Lateral Lumbar Interbody Fusion (XLIF)

Lateral Lumbar Interbody Fusion or XLIF, can be successful in treating lumbar degenerative disc disease, spondylolisthesis, lumbar stenosis, scoliosis, spinal deformities, and other conditions.

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As a minimally invasive procedure, XLIF provides relief to patients who cannot tolerate a larger, open back surgery because of the increased risks that come along with it.

It is also less invasive alternative for patients who have lived with back or leg pain through years of failed treatments, including steroid injections, physical therapy, and pain medication.

In addition to alleviating neural compression, this surgery also immobilizes the fused section of the spine so that pain caused by movement is reduced or eliminated.

It is also beneficial because it may allow for less tissue trauma, less scarring, shorter hospital stays and less postoperative discomfort, resulting in a decreased need for post-operative pain medication.

This procedure is used only in the lumbar spine fusing one or more lumbar vertebra and removing the discs between them. It cannot treat conditions at the lowest level of the spine, L5-S1 or for some people at L4-L5.

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Is a Lateral Lumbar Interbody Fusion right for me?

Although only your doctor can tell you if a XLIF is the right treatment plan for you, you might be a qualifying candidate if:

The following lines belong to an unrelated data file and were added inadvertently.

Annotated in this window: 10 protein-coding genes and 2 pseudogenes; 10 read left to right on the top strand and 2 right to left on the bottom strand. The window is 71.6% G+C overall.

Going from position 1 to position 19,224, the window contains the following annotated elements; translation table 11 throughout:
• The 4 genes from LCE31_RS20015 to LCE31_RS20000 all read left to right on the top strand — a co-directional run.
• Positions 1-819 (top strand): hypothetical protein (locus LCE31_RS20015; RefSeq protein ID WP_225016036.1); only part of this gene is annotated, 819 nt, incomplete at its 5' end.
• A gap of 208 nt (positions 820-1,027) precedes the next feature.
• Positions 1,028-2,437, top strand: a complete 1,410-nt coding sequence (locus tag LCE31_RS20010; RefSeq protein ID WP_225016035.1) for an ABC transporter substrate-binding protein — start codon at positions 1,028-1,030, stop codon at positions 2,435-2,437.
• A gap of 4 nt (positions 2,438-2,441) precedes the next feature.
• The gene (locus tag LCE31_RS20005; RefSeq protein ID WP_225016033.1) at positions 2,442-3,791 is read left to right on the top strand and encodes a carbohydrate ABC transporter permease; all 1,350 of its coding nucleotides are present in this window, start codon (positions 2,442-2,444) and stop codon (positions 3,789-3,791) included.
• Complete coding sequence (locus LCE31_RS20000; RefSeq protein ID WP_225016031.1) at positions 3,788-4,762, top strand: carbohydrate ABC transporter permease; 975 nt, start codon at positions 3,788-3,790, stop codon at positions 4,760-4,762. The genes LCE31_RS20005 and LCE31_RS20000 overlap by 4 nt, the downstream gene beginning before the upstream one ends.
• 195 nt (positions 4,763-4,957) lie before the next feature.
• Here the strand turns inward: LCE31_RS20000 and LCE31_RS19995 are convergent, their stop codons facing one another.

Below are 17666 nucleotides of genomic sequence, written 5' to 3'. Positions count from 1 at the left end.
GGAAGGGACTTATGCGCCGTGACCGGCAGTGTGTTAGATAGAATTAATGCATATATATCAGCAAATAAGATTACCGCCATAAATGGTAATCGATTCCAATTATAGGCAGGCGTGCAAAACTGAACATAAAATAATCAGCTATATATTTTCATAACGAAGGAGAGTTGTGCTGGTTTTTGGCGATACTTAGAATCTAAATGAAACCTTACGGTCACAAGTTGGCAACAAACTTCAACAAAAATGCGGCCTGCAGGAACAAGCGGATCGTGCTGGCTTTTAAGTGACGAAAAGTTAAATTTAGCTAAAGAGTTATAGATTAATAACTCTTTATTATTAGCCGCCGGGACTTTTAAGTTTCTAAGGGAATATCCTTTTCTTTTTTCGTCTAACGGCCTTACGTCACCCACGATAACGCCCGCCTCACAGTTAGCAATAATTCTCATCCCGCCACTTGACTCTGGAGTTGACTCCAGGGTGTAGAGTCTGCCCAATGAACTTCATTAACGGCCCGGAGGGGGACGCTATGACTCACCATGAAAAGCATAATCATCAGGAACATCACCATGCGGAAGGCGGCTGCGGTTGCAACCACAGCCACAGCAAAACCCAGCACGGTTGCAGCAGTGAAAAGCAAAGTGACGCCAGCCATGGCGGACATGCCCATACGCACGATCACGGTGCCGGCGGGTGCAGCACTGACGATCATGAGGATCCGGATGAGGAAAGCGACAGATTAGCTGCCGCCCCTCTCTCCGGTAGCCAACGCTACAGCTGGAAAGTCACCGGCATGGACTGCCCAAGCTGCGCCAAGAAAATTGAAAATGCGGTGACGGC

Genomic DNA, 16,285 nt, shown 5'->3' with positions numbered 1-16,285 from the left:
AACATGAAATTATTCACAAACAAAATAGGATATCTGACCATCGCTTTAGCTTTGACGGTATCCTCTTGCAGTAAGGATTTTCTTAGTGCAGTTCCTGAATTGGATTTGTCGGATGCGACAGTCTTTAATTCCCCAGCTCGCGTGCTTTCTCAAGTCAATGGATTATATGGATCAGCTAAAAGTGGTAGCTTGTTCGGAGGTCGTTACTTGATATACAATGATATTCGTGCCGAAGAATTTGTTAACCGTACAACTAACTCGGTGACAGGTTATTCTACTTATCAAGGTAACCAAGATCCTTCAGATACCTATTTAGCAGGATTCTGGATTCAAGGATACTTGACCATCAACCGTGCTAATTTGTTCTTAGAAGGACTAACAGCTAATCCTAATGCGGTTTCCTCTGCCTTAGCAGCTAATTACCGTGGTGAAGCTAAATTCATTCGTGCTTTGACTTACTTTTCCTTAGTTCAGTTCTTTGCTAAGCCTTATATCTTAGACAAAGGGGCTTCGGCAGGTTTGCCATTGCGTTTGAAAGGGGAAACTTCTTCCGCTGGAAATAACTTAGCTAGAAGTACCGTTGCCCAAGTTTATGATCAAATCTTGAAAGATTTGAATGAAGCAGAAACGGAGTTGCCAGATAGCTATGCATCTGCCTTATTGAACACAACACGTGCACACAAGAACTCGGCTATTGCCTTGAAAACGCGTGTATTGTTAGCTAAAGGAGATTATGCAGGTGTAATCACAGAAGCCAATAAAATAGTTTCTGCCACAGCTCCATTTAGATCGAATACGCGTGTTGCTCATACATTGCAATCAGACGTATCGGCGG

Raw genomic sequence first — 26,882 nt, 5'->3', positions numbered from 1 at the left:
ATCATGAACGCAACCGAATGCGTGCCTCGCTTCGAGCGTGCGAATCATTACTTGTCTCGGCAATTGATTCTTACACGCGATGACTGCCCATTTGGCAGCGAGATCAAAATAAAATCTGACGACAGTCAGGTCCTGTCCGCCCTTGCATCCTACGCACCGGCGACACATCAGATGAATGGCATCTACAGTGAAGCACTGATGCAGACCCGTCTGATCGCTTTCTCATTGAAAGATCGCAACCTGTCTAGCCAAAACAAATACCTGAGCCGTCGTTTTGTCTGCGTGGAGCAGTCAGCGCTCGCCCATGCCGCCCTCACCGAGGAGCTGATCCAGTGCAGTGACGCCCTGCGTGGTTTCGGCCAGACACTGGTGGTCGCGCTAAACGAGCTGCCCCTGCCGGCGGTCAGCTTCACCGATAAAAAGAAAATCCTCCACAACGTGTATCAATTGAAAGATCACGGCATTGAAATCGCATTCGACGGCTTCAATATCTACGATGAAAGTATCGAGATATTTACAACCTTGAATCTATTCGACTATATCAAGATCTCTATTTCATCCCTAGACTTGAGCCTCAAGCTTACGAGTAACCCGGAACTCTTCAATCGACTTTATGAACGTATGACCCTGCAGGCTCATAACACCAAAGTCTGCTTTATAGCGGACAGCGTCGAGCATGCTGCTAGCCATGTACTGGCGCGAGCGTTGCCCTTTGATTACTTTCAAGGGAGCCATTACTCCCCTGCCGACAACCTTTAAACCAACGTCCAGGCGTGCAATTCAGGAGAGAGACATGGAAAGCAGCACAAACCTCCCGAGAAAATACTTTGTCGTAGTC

• You are experiencing lower (lumbar) spine pain.

  • Your pain is caused by degenerative disc disease, scoliosis, spondylosis, spine deformity or recurrent lumbar disc herniations.

  • You have suffered through years of failed treatments like (but not limited to) steroid injections, pain medication or physical therapy

  • Are not a good candidate for traditional spine surgery

Lateral Interbody Fusion Procedure

In a lateral lumbar interbody fusion, the surgeon takes a side approach rather than the traditional front or back incision.
Using this approach, the surgeon can reach the vertebrae and intervertebral disks without moving the nerves or opening up muscles in the back.

A fusion involves the removal of the disc causing nerve impingement (a discectomy), and then the fusion of the two vertebrae on either side of the disc space with bone grafts and hardware such as a metal, plastic, or bone spacer implanted between the two adjoining vertebrae.

These spacers, or “cages,” usually contain bone graft material which promotes bone healing and facilitates the fusion.

After the cage is inserted, the spine is stabilized using metal screws, plates, and rods.

The XLIF procedure includes the use of advanced nerve monitoring system (EMG) and allows the surgeon to have accurate, reproducible, real-time feedback about nerve health, location, and function, reducing the incidence of nerve injury during surgery.